Calleguas Copper WER is First Water-Effect Ratio in Southern California
September, 2007

As technical consultant to the Calleguas Creek Watershed Management Plan, LWA conducted a water quality study in Mugu Lagoon and Lower Calleguas Creek (in the Calleguas Creek Watershed, Ventura County) to determine a Water-Effect Ratio (WER) for copper using USEPA methods. The WER is used to adjust national copper criteria to local conditions to ensure protection of aquatic life. Based on the WER study results, LWA staff worked with RWQCB staff and stakeholders to adopt copper site-specific objectives into the Los Angeles Region Basin Plan in Fall 2006. The WER was the first ever approved in Los Angeles Region. The new copper objectives based on the WER were approved by the SWRCB in June 2007. A copy of the WER report can be viewed here (pdf).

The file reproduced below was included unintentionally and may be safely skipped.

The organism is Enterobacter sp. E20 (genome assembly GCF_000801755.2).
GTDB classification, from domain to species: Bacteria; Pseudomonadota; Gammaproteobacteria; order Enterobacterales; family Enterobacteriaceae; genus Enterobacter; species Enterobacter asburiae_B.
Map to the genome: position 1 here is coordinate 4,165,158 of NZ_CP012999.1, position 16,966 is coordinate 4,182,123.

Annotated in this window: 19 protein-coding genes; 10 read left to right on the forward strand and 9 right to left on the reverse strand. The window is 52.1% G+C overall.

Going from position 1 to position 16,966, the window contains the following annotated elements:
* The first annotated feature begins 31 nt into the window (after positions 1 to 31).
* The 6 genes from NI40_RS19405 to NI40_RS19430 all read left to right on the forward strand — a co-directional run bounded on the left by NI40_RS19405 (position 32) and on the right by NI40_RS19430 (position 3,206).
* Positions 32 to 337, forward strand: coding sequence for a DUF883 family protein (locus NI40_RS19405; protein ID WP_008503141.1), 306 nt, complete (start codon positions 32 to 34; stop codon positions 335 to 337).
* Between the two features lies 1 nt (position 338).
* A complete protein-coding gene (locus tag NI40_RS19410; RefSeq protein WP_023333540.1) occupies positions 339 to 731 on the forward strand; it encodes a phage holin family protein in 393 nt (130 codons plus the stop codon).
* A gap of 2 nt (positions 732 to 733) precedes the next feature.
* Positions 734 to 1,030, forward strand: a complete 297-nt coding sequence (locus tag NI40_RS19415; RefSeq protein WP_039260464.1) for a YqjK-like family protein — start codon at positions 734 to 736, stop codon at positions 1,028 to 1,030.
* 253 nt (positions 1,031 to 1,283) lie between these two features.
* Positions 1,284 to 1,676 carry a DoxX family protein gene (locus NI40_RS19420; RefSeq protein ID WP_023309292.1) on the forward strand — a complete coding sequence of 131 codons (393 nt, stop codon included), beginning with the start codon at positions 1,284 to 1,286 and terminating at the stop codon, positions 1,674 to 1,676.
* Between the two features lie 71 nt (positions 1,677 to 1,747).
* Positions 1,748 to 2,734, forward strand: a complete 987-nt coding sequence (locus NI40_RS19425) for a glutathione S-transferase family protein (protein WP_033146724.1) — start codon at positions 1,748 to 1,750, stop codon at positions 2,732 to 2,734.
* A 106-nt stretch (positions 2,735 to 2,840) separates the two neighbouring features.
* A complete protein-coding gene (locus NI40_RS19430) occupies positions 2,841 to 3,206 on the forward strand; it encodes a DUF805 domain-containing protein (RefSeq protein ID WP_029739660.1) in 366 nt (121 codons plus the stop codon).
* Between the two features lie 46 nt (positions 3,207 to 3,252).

Ammonia Site-Specific Objective Adopted by Los Angeles Regional Water Quality Control Board
September, 2007

LWA developed and implemented a work plan to develop a water effect ratio (WER) in support of an ammonia site-specific objective (SSO) for 3 major water bodies in Southern California: the Los Angeles River and tributaries, the San Gabriel River and tributaries, and the Santa Clara River. The LWA work effort included WER study design and approval by state and federal regulatory agencies; water quality sampling using USEPA protocols; and analysis of the water quality laboratory data to calculate site-specific objectives. The final SSO report was adopted by the Los Angeles Regional Board staff in June 2007–the first ammonia SSO adopted in California. A copy of the WER report can be viewed here (pdf).